Category Archives: LP Davies

2014 Vintage Mystery Challenges – completed

12 months and 72 book reviews later and the Vintage Mystery Challenge bingos, both Golden (pre-1960) and Silver (1960 to 1989) varieties, are complete! The indefatigable Bev of My Reader’s Block gives structure and meaning to the reading habits of us mystery … Continue reading

Posted in 2014 Vintage Mystery Challenge Bingo, 87th Precinct, Agatha Christie, Bill Pronzini, Carter Dickson, Charlotte Armstrong, Cornell Woolrich, Dashiell Hammett, David Callan, Dorothy Dunnett, Ed McBain, Edward D. Hoch, Erle Stanley Gardner, Evelyn Anthony, Georges Simenon, Gideon Fell, Gil Brewer, Gillian Freeman, Graham Greene, Harold Q. Masur, Helen Nielsen, James Hadley Chase, James M. Cain, James Mitchell, John Blackburn, John Dickson Carr, John Sladek, L. Ron Hubbard, Lange Lewis, Lawrence Sanders, Leslie Charteris, LP Davies, Maigret, Marcia Muller, Miss Marple, Nero Wolfe, Ngaio Marsh, Noir, Orson Welles, Parker, PD James, Perry Mason, Peter Corris, Philip Marlowe, Philo Vance, Poirot, Police procedural, Private Eye, Raymond Chandler, Rex Stout, Richard Stark, Robert B. Parker, Robert Bloch, Roderick Alleyn, Science Fiction, Shirley Jackson, Somerset Maugham, SS Van Dine, Stanley Ellin, Stark House Press, The Shadow, Thomas M. Disch, Walter B Gibson, William Goldman | 24 Comments

A SCENT OF NEW-MOWN HAY (1958) by John Blackburn

I’ve been looking to sample this author’s weird fiction for years after hearing him compared with LP Davies, one of my favourite British pulp authors of the 1960s. So I have decided, in my usual fashion, to start at the … Continue reading

Posted in 2014 Vintage Mystery Challenge Bingo, England, Germany, John Blackburn, LP Davies | 30 Comments

Top 20 Amnesia Mystery Movies

Whether it’s the intrigue of Jason Bourne adventures or the farcical escapades of the Hangover films, memory loss remains a popular narrative device in fiction in general and at the cinema in particular. Here is a guide to my top 20 favourite … Continue reading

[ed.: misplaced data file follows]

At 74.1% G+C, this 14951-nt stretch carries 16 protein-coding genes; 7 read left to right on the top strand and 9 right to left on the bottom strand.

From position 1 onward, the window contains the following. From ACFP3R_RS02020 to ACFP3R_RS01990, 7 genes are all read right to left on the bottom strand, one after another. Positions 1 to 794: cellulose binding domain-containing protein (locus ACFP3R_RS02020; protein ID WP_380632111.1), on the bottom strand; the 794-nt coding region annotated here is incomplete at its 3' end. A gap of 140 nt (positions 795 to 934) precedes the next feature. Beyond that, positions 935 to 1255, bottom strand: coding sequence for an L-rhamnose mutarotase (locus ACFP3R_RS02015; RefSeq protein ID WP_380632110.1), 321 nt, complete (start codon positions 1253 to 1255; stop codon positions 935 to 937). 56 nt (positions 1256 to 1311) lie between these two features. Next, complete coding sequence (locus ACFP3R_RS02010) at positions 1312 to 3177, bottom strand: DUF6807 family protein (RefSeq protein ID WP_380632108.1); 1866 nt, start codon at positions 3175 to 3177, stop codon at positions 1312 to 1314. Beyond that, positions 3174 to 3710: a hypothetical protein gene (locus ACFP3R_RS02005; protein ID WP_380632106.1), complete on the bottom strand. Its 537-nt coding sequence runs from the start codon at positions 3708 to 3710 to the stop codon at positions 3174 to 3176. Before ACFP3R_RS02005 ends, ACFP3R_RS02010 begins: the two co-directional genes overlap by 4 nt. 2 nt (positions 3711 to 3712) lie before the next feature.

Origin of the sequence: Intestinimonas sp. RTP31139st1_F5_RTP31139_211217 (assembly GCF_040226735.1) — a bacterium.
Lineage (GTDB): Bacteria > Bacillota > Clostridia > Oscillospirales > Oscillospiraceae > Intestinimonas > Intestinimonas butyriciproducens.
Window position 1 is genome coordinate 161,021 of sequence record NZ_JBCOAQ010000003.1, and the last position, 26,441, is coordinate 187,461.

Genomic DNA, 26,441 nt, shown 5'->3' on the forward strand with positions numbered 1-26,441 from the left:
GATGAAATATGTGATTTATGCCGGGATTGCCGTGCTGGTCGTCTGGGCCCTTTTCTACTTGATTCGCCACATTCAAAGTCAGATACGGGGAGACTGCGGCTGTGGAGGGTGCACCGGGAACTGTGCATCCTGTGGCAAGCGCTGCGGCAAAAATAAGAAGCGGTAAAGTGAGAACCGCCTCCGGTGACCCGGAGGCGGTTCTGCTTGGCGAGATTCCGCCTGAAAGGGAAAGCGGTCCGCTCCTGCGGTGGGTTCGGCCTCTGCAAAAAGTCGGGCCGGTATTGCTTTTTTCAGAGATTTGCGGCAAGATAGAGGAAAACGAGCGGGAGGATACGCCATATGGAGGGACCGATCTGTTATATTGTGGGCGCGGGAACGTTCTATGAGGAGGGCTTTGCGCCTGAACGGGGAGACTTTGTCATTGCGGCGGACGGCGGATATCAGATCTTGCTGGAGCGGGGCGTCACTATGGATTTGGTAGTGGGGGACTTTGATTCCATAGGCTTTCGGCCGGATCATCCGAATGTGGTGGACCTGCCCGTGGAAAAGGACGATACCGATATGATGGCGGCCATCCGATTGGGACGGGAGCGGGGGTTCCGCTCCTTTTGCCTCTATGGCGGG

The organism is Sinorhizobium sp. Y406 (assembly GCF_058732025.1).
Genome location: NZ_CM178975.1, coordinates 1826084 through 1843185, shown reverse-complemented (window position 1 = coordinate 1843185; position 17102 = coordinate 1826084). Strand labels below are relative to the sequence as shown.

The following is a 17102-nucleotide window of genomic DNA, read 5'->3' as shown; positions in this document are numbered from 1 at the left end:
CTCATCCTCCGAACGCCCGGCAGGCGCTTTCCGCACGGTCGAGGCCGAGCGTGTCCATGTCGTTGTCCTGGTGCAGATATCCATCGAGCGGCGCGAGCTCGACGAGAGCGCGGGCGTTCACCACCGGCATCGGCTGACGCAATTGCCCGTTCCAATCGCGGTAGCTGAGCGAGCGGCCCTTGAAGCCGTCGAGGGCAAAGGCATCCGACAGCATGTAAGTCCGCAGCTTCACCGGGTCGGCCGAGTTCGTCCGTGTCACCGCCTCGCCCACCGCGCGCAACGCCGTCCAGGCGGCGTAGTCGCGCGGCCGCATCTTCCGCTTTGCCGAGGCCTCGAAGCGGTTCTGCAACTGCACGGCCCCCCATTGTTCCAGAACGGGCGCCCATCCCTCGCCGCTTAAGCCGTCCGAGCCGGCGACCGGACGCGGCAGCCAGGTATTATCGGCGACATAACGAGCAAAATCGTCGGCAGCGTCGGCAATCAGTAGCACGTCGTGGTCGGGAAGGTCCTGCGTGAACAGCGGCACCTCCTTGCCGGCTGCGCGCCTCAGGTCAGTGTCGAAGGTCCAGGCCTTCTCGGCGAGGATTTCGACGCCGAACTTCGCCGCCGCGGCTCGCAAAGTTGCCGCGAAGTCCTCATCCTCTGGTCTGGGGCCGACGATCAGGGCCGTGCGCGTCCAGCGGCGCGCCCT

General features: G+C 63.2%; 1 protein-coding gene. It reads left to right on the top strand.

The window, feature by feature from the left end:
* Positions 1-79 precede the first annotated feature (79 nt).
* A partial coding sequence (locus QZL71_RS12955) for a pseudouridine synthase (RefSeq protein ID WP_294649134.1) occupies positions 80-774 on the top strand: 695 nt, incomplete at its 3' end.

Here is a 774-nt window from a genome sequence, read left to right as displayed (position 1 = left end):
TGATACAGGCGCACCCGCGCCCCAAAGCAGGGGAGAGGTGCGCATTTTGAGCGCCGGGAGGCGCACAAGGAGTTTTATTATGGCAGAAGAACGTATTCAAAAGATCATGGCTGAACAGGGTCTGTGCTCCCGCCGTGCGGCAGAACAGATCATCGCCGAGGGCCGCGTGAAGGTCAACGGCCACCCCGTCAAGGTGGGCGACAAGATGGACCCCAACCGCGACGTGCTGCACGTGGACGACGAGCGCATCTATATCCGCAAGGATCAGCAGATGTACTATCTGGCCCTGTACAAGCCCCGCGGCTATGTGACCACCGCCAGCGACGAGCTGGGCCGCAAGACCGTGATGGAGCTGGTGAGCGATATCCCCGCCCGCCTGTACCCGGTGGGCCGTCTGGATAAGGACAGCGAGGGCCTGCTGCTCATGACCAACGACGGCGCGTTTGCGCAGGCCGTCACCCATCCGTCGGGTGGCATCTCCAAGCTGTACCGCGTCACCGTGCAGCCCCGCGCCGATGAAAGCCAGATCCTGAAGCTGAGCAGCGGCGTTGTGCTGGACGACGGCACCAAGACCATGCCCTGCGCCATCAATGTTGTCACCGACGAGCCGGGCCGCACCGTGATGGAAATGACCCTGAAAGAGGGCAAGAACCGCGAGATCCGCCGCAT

Posted in 'Best of' lists, Alfred Hitchcock, Amnesia, Billy Wilder, Boileau-Narcejac, Charlie Chan, England, Eric Ambler, France, Greece, Hammer Studios, James Hilton, Jimmy Sangster, John Frankenheimer, Len Deighton, London, Los Angeles, LP Davies, New York, Orson Welles, San Francisco, Spain, Tuesday's Overlooked Film | Tagged | 88 Comments

The Groundstar Conspiracy – Tuesday’s Overlooked Film

George Peppard plays a government agent so paranoid that he even bugs his own phone in this cult classic loosely based on LP Davies’ The Alien (which I previously reviewed here). Michael Sarrazin co-stars as the scientist whose face and … Continue reading

Posted in 2014 Book to Movie Challenge, Amnesia, Douglas Heyes, Friday's Forgotten Book, LP Davies, The 2014 Sci-Fi Experience, Tuesday's Overlooked Film | Tagged , , | 38 Comments

THE ALIEN (1968) by LP Davies

Leslie Purnell Davies was enormously prolific in the 60s and early 70s, crafting some twenty novels that combined SF and mystery in a highly distinctive fashion. This one later served as the basis for the cult classic, The Groundstar Conspiracy … Continue reading

Posted in 2014 Book to Movie Challenge, 2014 Vintage Mystery Challenge Bingo, Friday's Forgotten Book, LP Davies, The 2014 Sci-Fi Experience | 56 Comments

A is for … Amnesia

Kerrie’s Alphabet of Crime community meme over at the Mysteries in Paradise blog has returned for 2012. Each week those participating will post a review, author biog or a thematic item in which either the first letter of the title … Continue reading

Posted in 2012 Alphabet of Crime, Agatha Christie, Amnesia, Cornell Woolrich, Crime Fiction Alphabet, Ed McBain, Ellery Queen, Espionage, Film Noir, James Bond, LP Davies, Margaret Millar, Patrick Quentin | 33 Comments

M is for … MAN OUT OF NOWHERE (1965) by LP Davies

The Alphabet of Crime community meme over at the Mysteries in Paradise blog this week reaches the letter M.

M is for … MAN OUT OF NOWHERE by LP Davies

Leslie Purnell Davies is an author truly deserving of the ‘cult’ epithet. Not just for the two dozen novels and sixty or so short stories that has garnered him a small but dedicated following over the last 50 years or so; but also because, not long after bursting on the literary scene, he almost as quickly turned his back on it to become seemingly as elusive and mysterious as one of his protagonists. After an intense period of activity in the 1960s and early 70s, which saw him achieve a small measure of success in both the mystery and science fictions genres, Davies stepped back in the shadows and left his creative life behind – to be rediscovered by intrepid readers picking up copies of his books in second-hand bookshops. One publisher looking to reprint his work eventually had to hire a private detective to track him down, but found only a grave on foreign soil for his troubles. This is all well in keeping with Davies’ own fiction, which deals with identity, aberrant states of mind and loss of control. This is particularly true of Man Out of Nowhere, also published in the US as Who is Lewis Pinder?, his second novel and one of his most ingenious Continue reading

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